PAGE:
Answer: The dog died. Or it ran out the door in the middle of the day. Or some other doggy metaphor indicating a dramatic gap between expectation and reality, because of humans.

Human impacts on the climate over the last two or more centuries, and especially over recent and upcoming decades, via land use changes and greenhouse gas release, are not the same as what happened during previous interglacials. So, really, while this new work places the entire question in historical context, perhaps it doesn’t actually answer the question, because the house we left the dog in is totally different than it ever has been before.

And the author seems to be saying something roughly along these lines. Snyder told me that she followed prior work that had already “… defined the correlation relationship between global temperature and greenhouse gas radiative forcing changes as ESS as a way to summarize patterns in the Earth’s past climate. This is a useful metric that summarizes a combination of interactive feedbacks in the climate system. This does include changes in longer timescale feedbacks, such as ice sheets, vegetation, and dust, within the ESS metric. It is not ECS, as that is defined as explicitly not including those changes as internal feedbacks, but rather as external forcing that need to be explicitly accounted for separately.” She went on to tell me that the ESS is “a useful reference as a way to summarize past relationships from the paleoclimate record. But again, it is a correlation observed in the past, not a test of causation.”

So, in essence, Snyder is only talking about the dog’s past repeated behavior. ESS, she says, “… is likely state dependent, and thus I focused on comparing my new estimate to estimates from previous research on the late Quaternary. I also was able to investigate the state dependence of the metric within the last 800,000 years and found that it was lower in deep glacial states. This is an interesting finding, as some people have assumed that the ESS metric would be higher at the glacial maxima (e.g., the LGM) than during interglacials. That is not what the data shows.”

Which brings me to a couple of other observations, which may be a bit esoteric but if you think about it, are really quite interesting. Remember above when I said that Milankovitch cycles have varied quite a bit in the past as to whether or not they had a big influence on climate? Snyder confirms or proposes that there was an increase in influence about half way through this time period. She also shows that the Pleistocene cooling continued only up to a certain point, then stopped. And, this research appears to elucidate the relationship between the Arctic and Antarctic, and the rest of the world, a phenomenon known as polar amplification, which is the increase in temperature change at the poles compared to the rest of the planet. Cribbed and reworded a bit from the abstract:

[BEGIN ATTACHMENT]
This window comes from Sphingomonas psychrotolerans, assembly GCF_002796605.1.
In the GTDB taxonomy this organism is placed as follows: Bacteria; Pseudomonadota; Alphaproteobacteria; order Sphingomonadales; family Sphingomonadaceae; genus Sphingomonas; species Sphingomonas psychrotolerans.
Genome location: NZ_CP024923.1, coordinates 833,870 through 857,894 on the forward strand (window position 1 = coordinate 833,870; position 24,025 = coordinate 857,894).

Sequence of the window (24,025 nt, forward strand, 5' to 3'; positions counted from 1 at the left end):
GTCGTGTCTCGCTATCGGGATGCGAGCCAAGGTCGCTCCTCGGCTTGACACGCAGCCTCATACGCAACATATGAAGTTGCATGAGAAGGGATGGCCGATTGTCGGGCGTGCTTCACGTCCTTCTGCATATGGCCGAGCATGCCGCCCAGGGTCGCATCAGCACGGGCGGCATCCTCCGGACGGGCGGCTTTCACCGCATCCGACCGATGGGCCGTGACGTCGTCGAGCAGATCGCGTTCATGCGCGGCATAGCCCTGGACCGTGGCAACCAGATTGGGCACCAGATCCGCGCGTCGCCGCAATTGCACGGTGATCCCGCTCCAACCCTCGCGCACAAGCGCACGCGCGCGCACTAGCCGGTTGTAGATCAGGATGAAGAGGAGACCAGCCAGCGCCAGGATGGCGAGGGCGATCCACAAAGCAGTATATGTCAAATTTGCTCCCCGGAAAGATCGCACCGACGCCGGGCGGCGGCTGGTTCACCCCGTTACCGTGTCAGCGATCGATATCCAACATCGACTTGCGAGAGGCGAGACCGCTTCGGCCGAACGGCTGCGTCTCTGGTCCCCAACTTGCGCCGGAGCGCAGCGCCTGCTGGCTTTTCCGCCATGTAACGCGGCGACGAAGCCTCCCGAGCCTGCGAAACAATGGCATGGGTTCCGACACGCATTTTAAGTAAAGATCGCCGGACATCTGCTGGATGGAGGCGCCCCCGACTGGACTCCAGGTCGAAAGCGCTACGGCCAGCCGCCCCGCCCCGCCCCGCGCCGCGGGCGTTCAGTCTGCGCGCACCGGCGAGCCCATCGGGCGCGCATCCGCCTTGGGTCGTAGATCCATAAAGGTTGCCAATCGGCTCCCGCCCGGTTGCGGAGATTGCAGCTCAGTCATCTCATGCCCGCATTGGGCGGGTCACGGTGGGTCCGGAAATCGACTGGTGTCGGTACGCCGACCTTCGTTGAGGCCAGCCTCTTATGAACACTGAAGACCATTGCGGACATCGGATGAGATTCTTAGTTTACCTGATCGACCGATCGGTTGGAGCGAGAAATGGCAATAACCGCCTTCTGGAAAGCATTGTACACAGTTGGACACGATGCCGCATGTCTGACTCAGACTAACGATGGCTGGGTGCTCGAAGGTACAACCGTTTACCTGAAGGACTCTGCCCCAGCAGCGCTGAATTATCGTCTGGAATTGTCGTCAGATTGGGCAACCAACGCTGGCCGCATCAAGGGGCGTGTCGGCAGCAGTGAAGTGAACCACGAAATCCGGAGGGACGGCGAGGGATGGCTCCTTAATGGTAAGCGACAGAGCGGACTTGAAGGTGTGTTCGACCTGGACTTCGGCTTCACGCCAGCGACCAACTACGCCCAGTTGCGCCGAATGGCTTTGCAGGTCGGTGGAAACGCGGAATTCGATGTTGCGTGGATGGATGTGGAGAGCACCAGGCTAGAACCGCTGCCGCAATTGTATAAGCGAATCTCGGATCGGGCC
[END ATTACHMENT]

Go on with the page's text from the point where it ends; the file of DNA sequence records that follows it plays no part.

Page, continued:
<li>Global temperature gradually cooled until roughly 1.2 million years ago and cooling then stalled until the present. </li>


<li>The cooling occurred, then stalled, before the increase in the maximum size of ice sheets around 0.9 million years ago, so global cooling is shown to be a precondition for a shift in Milankofitch effects to the more recent pattern of ~100,000 year cycles.</li>


<li>Over the past 800,000 years, polar amplification has been stable over time.</li>


<li>Global temperature and atmospheric greenhouse gas concentrations have been closely coupled across glacial cycles. </li>

This may be an evolving situation. I asked Carolyn Snyder a few questions about her research after reading Schmidt’s first post, but before his second was posted, and I do not know if she had read either at that time. So don’t take her quotes from above as addressing his questions. They are merely clarifying remarks. Also, frankly, I’ve not heard the opinions of any of my colleagues who are on the higher end of sensitivity estimates. They may show up tomorrow and get in Snyder’s trench.

Yes, it is true that climate change is controversial. But not whether or not climate change is human caused, real, or important. It is all those things. But within the field itself, the scientist are busy fighting it out, as well they should. I’ll keep you posted.

Trypanosomiasis Discovery: An Argument for Basic Research

One of the differences among the current four candidates for POTUS is the recognition, by only one of them, of the great importance of basic research. By that, I mean, give the scientists funding to pursue the questions that interest them. A sort of free market of ideas driven not by profits of the Bayers, Koch Borthers, and Cargils of the world, but rather, by how cool stuff is and how much untethered knowledge is advanced each time something else cool happens.

Tsetse fly
Tsetse fly